A letter was sent by the EU to the US Treasury at the beginning of April of this year. The letter underlines the burden FATCA represents for the European financial industry and suggests expanding the EU Savings Directive to US Persons. However, the EU of course supports the idea of the US Treasury being able to implement measures to support US taxpayers and motivate them to declare their taxes properly. But the effort required should be proportional to the expected benefit.
  • There are of course big banking groups and companies like corporate banks or funds with multiple subfunds and compartments - it is important to understand how they would be impacted if one part of such a group signs an FFI agreement. What about expanded affiliated groups - what about subsidiaries and branches if there is a FFI agreement signed with the IRS?

      A If an agreement is signed with the IRS, each branch and office will be automatically included in the Participating FFI's scope. Furthermore, each subsidiary where more than 50 % is directly or indirectly held (by voting power or by value) by the Participating FFI itself, or any other company that is a member of the Expanded Affiliated Group, will also be in FATCA's scope regardless of whether the company concerned has a financial activity or not. This means that nearly all the hundreds of companies that are normally held by International Banking Groups will be in FATCA's scope and this is why the Group parent company will normally play the "lead FFI" role to act on behalf of all these subsidiaries when signing the contract with the IRS.
  • This sounds very complex and theoretical. What should we really expect from a practical point of view? How can this be implemented practically and what would be the effort required? Which players are impacted by FATCA with regard to Funds Processing and how?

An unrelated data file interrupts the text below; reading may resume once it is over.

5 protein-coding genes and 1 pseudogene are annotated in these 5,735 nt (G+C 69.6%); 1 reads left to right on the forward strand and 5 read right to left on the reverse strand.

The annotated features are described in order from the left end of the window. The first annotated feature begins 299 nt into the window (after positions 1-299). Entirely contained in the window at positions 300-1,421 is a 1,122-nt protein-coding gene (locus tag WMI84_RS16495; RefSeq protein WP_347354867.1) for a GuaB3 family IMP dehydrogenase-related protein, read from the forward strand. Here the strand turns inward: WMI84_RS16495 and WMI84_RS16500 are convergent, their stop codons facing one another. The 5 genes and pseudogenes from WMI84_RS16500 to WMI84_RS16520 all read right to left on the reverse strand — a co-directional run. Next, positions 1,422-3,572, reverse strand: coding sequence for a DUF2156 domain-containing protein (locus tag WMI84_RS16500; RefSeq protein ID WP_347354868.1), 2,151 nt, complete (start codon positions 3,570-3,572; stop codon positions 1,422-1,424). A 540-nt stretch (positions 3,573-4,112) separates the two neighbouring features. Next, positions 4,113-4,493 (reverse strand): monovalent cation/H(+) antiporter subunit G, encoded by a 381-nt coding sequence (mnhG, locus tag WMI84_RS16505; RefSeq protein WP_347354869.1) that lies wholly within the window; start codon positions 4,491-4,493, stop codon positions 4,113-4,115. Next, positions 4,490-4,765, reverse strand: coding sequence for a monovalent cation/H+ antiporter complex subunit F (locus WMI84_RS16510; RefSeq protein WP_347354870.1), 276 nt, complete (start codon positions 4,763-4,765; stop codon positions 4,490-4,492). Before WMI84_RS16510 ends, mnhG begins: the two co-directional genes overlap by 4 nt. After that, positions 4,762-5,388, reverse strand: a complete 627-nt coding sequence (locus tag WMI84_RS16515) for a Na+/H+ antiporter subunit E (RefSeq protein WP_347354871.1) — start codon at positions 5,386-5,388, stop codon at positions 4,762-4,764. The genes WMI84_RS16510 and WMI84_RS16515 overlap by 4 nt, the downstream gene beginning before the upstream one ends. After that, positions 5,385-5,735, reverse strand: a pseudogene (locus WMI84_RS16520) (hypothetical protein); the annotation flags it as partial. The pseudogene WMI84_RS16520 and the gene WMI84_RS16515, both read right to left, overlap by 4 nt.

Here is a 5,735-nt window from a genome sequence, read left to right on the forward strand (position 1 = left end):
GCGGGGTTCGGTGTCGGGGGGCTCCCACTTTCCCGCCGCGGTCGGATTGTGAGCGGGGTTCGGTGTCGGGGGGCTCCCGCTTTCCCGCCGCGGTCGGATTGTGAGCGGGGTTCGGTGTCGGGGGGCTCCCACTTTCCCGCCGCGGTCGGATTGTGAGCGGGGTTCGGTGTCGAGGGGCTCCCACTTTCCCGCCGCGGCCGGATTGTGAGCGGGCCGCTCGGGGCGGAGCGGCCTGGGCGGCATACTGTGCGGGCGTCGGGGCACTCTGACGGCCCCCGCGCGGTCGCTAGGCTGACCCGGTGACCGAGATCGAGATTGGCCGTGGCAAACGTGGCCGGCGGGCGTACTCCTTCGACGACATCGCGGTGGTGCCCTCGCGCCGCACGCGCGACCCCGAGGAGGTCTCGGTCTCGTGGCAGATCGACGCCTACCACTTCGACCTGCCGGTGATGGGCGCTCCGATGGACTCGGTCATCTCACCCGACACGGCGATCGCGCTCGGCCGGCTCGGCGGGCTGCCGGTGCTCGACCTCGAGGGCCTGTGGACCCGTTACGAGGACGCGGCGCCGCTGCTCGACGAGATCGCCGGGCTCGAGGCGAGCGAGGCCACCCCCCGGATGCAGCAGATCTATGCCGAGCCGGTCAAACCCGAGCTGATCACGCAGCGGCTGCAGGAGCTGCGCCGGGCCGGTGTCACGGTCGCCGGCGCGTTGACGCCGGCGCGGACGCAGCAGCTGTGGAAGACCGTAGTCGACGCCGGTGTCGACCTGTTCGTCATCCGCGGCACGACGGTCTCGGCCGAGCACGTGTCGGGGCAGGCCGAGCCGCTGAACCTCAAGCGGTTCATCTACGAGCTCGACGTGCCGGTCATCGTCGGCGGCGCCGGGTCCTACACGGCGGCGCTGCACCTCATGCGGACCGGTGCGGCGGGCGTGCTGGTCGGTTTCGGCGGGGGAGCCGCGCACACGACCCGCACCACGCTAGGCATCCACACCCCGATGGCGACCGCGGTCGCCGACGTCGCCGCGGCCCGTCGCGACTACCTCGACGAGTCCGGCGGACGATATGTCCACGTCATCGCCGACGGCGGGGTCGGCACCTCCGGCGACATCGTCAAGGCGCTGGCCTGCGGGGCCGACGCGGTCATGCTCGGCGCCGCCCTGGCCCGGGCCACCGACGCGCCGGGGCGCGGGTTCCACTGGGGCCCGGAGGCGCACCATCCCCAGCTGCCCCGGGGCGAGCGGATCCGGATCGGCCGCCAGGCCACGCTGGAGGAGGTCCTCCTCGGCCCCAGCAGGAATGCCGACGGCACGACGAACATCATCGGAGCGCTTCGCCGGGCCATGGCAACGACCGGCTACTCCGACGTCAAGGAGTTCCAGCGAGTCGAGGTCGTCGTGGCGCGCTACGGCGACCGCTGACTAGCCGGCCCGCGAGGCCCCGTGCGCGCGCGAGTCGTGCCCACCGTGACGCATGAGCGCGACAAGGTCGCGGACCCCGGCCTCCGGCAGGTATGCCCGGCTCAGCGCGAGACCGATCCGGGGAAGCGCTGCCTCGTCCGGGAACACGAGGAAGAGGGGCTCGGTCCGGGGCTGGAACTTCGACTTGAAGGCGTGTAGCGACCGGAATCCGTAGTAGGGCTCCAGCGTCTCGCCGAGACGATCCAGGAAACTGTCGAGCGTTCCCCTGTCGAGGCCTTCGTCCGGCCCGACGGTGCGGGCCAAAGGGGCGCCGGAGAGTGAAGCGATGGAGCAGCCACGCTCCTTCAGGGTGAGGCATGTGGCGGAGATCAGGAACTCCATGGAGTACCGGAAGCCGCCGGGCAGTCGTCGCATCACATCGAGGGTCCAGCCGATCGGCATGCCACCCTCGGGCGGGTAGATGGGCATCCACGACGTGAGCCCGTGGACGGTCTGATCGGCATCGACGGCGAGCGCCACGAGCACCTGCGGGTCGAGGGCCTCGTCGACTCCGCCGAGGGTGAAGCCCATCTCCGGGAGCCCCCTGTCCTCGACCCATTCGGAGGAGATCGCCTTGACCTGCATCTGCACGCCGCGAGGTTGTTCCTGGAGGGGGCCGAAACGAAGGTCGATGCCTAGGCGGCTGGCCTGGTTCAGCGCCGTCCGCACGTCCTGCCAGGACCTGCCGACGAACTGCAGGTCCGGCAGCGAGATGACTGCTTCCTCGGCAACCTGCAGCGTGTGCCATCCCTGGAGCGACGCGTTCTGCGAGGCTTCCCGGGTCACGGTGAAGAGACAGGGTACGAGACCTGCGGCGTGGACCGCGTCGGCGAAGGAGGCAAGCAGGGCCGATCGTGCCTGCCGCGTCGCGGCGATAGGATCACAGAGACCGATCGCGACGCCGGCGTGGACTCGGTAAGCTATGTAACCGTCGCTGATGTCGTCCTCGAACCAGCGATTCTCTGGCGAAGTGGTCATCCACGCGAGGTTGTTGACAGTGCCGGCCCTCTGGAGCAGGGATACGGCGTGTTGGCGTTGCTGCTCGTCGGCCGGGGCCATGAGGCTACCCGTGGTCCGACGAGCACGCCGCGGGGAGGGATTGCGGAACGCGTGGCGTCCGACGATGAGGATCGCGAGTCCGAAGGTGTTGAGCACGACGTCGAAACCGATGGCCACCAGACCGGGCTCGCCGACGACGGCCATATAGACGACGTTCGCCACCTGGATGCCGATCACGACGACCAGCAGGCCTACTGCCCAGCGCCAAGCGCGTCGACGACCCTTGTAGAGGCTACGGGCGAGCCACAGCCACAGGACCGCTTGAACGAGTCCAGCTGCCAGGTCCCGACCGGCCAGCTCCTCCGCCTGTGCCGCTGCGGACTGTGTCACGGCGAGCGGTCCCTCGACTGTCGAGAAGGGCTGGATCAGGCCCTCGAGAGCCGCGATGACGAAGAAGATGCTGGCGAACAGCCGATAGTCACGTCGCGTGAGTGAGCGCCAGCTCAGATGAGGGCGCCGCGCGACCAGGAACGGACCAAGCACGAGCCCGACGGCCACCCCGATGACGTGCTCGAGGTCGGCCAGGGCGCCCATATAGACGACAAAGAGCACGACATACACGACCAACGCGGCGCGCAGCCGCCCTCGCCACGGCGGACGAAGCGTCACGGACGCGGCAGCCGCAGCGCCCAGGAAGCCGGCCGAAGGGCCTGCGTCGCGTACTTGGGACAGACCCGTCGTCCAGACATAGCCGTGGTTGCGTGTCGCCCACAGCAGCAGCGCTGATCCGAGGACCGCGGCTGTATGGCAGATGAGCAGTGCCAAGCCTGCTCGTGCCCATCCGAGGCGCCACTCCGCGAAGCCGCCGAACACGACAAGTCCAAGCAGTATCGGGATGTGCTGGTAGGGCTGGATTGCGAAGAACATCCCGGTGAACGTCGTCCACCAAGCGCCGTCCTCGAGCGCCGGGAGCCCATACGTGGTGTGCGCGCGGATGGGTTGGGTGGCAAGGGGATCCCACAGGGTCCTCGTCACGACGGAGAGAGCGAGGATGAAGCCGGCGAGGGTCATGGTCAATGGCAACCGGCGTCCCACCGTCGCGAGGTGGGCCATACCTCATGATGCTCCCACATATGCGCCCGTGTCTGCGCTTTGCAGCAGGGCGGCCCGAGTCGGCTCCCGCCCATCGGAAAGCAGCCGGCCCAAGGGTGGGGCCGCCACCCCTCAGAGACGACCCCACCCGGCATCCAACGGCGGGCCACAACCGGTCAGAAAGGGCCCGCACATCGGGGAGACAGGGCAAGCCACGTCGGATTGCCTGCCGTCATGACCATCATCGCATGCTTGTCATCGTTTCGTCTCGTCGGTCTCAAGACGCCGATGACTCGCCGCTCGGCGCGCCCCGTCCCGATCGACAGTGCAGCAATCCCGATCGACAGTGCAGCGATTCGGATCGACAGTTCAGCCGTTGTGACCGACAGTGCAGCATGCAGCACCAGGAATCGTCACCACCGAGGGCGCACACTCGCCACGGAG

For the investor side, each account holder needs to provide sufficient documentation to categorize them as US, non-US / PFFI or recalcitrant / NPFFI. On the fund side, each fund would calculate, on top of the EUSD TIS/TID , a "FATCA-TIS/TID" specifying the value of the US-securities within the NAV; this rate would then be used to calculate the tax to be withheld for all recalcitrant account holders, and at the end of the year the fund transfers the tax withheld and the reporting on the US accounts to the IRS. The implementation effort and procedures required can, to some extent, be compared to those needed for the EUSD.
  • From what we’ve seen, it is clear that implementing FATCA would be very expensive and burdensome for the entire financial industry. Is there any chance that the implementation date will be postponed?

      Difficult to say; however, not very realistic as the start date is written explicitly in FATCA law: January 1, 2013. In the QI regime however, back in 2001, the 1st year was considered a "test year" with no consequences for the banks. So there might be some sort of penalty-free grandfathering period. Nevertheless, we are not counting on it.